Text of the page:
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Optimizing For A Non-web-based Company
Posted 18 June 2007 - 03:58 PM
Many of our cheap competitors rely heavily on, let’s say, the placebo effect.
Our fledgling “marketing and pr department”, consisting of me and this venerable and wise gentleman who has many wise ideas but sort of talks very big and very fast so I don't always understand what he means, has this idea (OK, he has this idea) that the way to deal with this market is to dominate the search engines. We need to “accredit” ourselves, he keeps saying, by gaining results in the search engines. I am not entirely sure where he's going with this, but I do admit, it seems to be a pretty good idea.
So the idea is to increase our company’s standings in the search engines for certain keywords, as far as I understand it. If someone searches on certain key terms, some of which are probably fairly unexpected, we want articles that mention our product favorably to come up near the top.
It would also help if these articles did people’s research for them. As it is, we do get a fair number of people calling in to ask questions about our product—and these are very educated people, who have really done their homework. We want to expand the number of people who do this. We want more of our potential customers, in doing the most basic of research, to realize that our product is indeed what they need. Rather than going out and buying something cheap, we want them to realize they need us. So we have to be among the first results in the search engines if people look up products of our type—some of our competitors have very large advertising budgets, and so it’s hard to cut through all that to point out that their products actually produce poison. (This is truth, by the way, not hype.)
Now, I spent a year in 2003-04 building a website and getting it up in the SERPs for a few particular keywords. I got really good at writing copy and using proper link text and clean design. But this is a whole other kettle of fish. So it’s going to take me a bit of research to figure out where to even start.
I have seen other threads on here with online distribution sites for press releases. Is this something that could really help us? We don’t particularly care how our website comes up—we don’t even sell our product, directly, on our website. We just want our articles to come up well. We want people looking for products in our category to find out about our company, and more importantly, find out about the bad things about our competitors.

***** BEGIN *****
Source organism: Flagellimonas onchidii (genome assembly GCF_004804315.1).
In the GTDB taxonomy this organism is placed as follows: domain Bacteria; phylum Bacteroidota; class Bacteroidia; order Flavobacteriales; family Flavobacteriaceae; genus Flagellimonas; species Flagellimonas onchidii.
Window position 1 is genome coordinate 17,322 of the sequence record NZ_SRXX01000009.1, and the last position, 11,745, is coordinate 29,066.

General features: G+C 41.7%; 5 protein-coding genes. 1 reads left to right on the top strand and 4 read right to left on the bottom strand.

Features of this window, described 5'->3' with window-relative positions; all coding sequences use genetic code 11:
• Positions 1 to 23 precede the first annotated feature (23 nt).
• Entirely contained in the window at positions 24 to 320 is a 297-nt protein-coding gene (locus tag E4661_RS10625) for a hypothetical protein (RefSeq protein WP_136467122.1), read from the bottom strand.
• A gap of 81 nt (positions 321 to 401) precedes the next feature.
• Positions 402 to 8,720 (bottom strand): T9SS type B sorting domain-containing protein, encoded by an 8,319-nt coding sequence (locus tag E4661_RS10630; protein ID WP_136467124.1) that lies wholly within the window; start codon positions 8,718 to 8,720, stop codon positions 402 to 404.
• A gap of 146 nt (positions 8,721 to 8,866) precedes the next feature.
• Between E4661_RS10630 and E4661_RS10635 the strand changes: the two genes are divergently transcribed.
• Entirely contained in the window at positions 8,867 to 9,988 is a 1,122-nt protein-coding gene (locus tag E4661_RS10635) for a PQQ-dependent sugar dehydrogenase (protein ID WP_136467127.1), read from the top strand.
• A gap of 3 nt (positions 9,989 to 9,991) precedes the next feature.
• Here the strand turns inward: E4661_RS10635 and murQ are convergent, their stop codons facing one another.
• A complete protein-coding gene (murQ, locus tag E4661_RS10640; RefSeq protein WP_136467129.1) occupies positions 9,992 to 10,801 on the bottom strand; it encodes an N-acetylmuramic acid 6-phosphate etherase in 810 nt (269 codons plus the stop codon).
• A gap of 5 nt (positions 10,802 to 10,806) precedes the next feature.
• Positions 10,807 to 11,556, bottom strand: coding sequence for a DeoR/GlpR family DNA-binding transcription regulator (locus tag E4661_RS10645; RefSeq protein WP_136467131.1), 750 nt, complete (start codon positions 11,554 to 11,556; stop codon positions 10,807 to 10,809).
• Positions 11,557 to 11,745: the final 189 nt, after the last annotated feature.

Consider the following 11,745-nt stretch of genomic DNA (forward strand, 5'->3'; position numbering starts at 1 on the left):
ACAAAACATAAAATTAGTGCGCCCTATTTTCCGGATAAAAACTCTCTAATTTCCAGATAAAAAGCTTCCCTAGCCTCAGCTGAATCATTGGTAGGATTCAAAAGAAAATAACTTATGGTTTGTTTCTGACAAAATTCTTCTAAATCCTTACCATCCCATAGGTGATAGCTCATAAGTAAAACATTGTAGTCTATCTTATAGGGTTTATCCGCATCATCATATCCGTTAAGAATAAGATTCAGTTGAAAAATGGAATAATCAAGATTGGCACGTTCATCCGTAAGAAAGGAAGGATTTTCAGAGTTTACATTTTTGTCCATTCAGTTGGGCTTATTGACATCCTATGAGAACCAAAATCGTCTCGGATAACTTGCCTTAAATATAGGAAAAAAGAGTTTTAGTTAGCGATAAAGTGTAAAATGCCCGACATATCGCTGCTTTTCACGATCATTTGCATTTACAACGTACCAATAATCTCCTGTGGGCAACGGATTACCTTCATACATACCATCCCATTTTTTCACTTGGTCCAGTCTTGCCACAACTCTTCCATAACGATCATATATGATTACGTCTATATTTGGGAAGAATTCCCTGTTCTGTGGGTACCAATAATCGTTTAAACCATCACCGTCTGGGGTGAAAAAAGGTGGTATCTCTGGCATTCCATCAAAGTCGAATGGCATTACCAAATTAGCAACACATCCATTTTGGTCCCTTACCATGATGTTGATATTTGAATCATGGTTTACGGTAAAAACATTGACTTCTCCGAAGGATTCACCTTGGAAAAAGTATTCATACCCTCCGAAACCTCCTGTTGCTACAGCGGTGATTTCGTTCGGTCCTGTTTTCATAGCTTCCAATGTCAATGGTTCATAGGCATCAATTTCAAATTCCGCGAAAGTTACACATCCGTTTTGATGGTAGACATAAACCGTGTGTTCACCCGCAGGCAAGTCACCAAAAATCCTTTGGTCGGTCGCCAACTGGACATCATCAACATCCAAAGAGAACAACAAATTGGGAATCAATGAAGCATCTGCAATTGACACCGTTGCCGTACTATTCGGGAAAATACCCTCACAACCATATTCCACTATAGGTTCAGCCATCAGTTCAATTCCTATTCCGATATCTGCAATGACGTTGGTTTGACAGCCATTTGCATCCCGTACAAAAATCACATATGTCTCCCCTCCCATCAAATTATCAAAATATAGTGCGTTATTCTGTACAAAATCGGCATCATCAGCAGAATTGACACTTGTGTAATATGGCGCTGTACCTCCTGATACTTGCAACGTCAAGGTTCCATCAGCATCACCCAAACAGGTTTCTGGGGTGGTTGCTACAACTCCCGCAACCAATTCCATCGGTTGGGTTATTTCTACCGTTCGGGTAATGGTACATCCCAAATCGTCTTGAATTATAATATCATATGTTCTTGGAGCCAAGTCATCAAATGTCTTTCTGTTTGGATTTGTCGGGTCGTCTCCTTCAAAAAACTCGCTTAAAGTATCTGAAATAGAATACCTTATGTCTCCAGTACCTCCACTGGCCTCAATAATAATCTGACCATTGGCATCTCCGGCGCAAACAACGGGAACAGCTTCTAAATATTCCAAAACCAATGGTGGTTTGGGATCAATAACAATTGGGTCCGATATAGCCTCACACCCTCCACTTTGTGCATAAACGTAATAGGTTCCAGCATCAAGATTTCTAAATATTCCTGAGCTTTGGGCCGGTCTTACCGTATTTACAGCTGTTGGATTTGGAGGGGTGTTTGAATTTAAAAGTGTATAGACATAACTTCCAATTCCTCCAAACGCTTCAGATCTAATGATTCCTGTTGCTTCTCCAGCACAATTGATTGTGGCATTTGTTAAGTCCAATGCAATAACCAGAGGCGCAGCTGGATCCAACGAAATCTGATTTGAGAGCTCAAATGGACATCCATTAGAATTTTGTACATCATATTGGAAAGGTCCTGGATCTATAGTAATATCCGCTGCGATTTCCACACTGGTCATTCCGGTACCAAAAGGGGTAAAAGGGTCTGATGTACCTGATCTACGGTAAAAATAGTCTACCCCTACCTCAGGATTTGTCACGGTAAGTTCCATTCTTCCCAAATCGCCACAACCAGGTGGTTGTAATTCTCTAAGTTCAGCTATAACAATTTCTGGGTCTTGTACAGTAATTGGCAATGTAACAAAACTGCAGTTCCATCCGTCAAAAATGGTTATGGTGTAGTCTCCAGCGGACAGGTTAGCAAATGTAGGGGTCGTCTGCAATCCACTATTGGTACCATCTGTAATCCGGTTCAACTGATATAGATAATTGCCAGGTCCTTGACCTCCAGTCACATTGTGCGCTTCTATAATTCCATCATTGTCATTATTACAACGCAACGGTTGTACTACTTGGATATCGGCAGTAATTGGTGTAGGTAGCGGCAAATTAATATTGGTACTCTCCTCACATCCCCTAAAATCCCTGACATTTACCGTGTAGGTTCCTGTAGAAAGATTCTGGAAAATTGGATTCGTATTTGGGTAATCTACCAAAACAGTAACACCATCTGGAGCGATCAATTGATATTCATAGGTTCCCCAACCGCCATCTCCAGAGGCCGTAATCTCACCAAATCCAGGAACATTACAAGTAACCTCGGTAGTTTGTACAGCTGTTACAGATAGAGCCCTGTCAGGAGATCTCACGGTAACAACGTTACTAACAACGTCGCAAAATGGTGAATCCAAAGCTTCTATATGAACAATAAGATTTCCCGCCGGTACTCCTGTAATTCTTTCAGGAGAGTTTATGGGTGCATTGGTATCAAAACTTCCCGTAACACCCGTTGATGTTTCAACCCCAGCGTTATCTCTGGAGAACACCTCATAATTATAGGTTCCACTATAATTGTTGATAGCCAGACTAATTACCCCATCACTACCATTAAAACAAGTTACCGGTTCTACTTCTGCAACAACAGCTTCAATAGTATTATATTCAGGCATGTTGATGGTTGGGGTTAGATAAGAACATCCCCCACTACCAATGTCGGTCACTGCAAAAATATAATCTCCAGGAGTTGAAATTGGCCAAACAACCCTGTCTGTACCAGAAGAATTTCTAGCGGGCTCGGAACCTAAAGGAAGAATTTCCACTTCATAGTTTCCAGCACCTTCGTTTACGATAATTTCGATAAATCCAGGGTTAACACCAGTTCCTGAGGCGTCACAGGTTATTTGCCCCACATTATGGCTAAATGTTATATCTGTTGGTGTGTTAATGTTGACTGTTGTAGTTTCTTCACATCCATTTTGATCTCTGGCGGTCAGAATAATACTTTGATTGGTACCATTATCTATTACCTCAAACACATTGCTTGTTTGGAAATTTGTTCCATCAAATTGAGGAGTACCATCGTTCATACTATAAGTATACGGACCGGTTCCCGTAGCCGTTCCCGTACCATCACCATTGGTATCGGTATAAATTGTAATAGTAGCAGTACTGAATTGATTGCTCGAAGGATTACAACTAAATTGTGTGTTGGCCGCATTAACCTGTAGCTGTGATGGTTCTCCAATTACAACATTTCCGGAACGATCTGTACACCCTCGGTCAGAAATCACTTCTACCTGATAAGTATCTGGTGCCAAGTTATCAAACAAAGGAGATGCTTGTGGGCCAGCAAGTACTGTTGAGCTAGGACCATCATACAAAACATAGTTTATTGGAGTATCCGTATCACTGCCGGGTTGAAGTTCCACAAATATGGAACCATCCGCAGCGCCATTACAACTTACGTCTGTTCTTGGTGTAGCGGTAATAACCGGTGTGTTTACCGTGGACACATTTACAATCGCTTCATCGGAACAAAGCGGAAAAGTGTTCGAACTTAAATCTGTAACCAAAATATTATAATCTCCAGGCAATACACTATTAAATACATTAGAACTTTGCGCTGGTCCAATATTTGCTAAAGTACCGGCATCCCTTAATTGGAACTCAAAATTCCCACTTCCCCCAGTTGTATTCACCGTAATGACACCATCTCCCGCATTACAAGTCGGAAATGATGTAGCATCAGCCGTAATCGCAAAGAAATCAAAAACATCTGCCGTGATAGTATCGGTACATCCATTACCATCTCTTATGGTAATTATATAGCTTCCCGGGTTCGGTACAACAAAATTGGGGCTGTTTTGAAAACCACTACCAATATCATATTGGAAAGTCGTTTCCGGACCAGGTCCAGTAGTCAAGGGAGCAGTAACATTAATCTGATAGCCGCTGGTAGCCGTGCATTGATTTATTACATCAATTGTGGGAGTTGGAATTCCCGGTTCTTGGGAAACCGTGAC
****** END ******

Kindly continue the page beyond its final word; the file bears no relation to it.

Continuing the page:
Will PRweb help? What distribution channels should I seek out? Should I try to focus attention on the issue of our dangerous competitors by sending press releases to news outlets? How should I go about this?
Any suggestions are welcome, as is discussion: I’m just trying to figure out where to start in this.
(man, i missed this smiley.)
Posted 18 June 2007 - 04:26 PM
The problem I have with the big press release distribution services is that, well, they're big. Everybody and his brother submits to them because somehow a few years ago a bunch of companies got the idea that press releases were the ticket to high search engine rankings. The issue is that the releases scroll off the front page pretty fast and once they hit those "inside" pages, they rarely see the light of day again, nor do they bring nearly the "link benefit" that some people seem to think they do.
The problem with getting real media coverage from one of these mega distributors is that there's just so darned much there, it's like hitting the journalists with a firehose of information, which is just plain overwhelming. I've heard good things about the more targeted approach of companies like PR Newswire, but they ain't cheap. On the other hand, one or two prominent news articles could be well worth the price.
Might be interesting to try to get some coverage in your local press. Maybe try to tackle either the public safety issue or the "green" issue (as in, you're not producing poison, as opposed to those other yahoos out there), both of which are pretty hot these days. If you can track down the right editor or reporter and pitch that angle to them ("local company does good") you might be able to get an article out of 'em.
This is good for two reasons: first, the article will remain visible a lot longer than any press release you might submit to the big distribution services. (And if you're lucky, the online version will contain a link to your site, but even if it doesn't, the mention of your company may well bring you additional customers, which is — ultimately — what's it's all about). Second, the article itself may get picked up by a wire service, which could get you in wide distribution probably more quickly than you might otherwise.